And, uh, yeah, there he was. And I don't often because of the job we [00:35:00] often don't talk about. Victims as people it's sort of a defense mechanism, but, uh, this skipper, he was in the wheelhouse and as the boat was sinking, grabbed one of the crewman and threw them out the window. And, uh, as the water was rushing in and that crewman, he put out the windows, the only survivor.
And, uh, the skipper got washed down when went down with the ship saving one of his crew. So he's a [00:35:30] pretty big hero in my book.
Justin: [00:35:33] Yeah, most definitely. But that kind of leads me to wonder how deep are you guys capable of operating it or what kind of maximum depths are you able to, search for?
Jay: [00:35:42] On scuba or maximum operating depth is 40 meters. And on surface supply, we go to a 48 meters.
Amit: [00:35:50] That's actually a pretty deep diving,
Jay: [00:35:52] And, and to work and to actually function. So
Amit: [00:35:55] And so I won't get into it because I could, I could run down a road where I started asking you hundreds of [00:36:00] questions about that. But I was curious, Jay, uh, you know, I know you've done all kinds of dives, like, is there a most memorable dive that you, that you can think of or something that sticks out as being like one of the coolest dives you've been on?
It doesn't have to be work-related. I was just curious.
Jay: [00:36:14] Oh, I have so many, uh, you know, like emotionally, my favorite dive was probably the, the first dive I did with my wife and all three kids at the same time, uh, that the five of us did a family dive, which was sort of fun. [00:36:30] Uh, one of, one of the, my most memorable dives, uh, was when I was posted in Rocky Harbor, Newfoundland in Grossmore National Park.
And, uh, I was there for four years and we looked at the charts in the area and there was one spot near Norris Point called God's Point that you could stand on shore and with your wrong hand, throw a rock in the water and it would land in 230 feet of water. And we're like, Oh, we should check that [00:37:00] out.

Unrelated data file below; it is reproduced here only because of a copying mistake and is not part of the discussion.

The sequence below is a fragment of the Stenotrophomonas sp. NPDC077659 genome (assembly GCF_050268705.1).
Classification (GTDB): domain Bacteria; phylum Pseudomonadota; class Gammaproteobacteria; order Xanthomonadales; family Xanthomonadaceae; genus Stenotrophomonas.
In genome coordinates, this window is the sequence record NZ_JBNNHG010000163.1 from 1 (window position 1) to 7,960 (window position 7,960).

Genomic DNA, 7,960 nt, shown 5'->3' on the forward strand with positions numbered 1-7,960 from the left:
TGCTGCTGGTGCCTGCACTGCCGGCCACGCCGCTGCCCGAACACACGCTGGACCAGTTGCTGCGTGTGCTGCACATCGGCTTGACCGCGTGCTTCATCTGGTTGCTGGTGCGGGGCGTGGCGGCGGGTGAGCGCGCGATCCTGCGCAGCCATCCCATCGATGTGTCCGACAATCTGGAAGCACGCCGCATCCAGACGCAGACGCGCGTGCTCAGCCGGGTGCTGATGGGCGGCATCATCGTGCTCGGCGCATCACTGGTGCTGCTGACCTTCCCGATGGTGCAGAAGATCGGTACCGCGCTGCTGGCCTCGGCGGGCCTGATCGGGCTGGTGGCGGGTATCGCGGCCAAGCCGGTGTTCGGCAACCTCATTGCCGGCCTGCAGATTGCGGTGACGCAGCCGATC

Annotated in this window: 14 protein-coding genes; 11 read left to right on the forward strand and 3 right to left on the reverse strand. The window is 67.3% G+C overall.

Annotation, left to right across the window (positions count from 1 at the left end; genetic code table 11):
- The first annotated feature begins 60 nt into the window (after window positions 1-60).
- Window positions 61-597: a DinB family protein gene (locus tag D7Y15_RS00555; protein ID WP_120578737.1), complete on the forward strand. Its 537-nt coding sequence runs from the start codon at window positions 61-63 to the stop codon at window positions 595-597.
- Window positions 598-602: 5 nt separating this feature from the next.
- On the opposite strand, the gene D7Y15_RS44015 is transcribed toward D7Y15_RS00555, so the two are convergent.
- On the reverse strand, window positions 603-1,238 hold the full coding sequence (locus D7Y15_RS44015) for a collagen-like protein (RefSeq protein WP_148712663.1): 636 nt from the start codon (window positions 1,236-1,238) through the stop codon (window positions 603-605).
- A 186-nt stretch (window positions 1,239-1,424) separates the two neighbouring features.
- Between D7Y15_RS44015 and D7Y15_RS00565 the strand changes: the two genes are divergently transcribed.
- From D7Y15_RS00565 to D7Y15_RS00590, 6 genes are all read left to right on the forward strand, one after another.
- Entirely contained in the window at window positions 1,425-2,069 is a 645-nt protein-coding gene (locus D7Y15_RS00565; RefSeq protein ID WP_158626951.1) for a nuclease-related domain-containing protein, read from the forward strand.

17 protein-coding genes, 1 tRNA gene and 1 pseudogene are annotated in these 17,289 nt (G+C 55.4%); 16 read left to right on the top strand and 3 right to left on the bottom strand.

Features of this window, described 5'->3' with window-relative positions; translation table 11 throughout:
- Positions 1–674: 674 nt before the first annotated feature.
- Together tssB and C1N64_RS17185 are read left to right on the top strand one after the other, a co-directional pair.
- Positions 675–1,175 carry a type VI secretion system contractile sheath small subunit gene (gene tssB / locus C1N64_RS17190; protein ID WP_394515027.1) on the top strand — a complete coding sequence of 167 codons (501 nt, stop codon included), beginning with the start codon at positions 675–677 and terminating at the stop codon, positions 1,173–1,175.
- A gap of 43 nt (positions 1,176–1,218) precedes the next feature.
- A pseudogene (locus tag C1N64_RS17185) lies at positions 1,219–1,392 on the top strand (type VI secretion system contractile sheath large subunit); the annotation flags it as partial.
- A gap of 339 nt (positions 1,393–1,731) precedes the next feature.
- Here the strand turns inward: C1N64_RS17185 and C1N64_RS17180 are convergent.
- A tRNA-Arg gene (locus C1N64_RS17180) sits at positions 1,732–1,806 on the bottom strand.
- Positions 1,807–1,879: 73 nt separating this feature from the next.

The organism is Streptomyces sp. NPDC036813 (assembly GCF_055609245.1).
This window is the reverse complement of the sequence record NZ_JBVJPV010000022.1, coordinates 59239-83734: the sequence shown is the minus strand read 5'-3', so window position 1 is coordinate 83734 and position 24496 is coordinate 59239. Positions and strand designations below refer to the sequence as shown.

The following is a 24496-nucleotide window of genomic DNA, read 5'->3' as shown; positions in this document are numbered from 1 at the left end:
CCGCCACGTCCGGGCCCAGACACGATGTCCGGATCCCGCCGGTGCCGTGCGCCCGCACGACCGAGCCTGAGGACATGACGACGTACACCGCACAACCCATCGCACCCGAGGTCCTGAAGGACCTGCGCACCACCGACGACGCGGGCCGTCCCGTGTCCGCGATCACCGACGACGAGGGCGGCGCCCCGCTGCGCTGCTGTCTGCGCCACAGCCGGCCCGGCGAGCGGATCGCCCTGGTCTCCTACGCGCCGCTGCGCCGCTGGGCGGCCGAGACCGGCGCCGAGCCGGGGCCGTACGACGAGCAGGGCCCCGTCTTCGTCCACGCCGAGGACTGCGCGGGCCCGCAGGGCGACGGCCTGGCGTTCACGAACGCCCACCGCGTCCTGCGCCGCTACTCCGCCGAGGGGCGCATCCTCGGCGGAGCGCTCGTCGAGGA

And, uh, so we jumped in the water. Having never been there, hadn't talked to anybody who had been there and we swam down and it was kind of that freshwater or saltwater mixed with a little bit of, uh, you know, with that little bit of waviness in it. And then we came out in about 20 feet of water and swam out over the edge.
And it's just a straight wall down to the point. I actually like backed up, you know, I confessed to hand swimming a little bit and then I'm like, Oh, wait a minute. I'm [00:37:30] swimming uh, this wall was, was phenomenal. We would go down and do a hundred feet and you could just see it falling straight away below you.
It would take half an hour to swim from one side to the other, uh, with no bottom, all the fish had oriented themselves to the wall. So they were all swimming on their sides. Uh, it's just, and I dove that a lot while I was posted there. It's probably one of my favorite dives and it's not a big site. I'd never, ever seen another diver there. [00:38:00]
Justin: [00:38:00] With all these dives you've done throughout your history of a pre RCMP diving and during RCMP diving and recreational dives with your family and all this, what, what keeps you in the water?